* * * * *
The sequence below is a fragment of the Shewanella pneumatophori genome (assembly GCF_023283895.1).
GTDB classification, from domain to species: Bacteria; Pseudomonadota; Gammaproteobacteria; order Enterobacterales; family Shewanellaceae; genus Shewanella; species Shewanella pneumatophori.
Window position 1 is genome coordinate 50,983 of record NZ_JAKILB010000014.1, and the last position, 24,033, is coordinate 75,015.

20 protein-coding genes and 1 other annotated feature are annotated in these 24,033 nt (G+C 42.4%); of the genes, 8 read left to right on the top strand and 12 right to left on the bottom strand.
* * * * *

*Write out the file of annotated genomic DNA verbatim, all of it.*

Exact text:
The sequence below is a fragment of the Shewanella pneumatophori genome (assembly GCF_023283895.1).
GTDB classification, from domain to species: Bacteria; Pseudomonadota; Gammaproteobacteria; order Enterobacterales; family Shewanellaceae; genus Shewanella; species Shewanella pneumatophori.
Window position 1 is genome coordinate 50,983 of record NZ_JAKILB010000014.1, and the last position, 24,033, is coordinate 75,015.

20 protein-coding genes and 1 other annotated feature are annotated in these 24,033 nt (G+C 42.4%); of the genes, 8 read left to right on the top strand and 12 right to left on the bottom strand.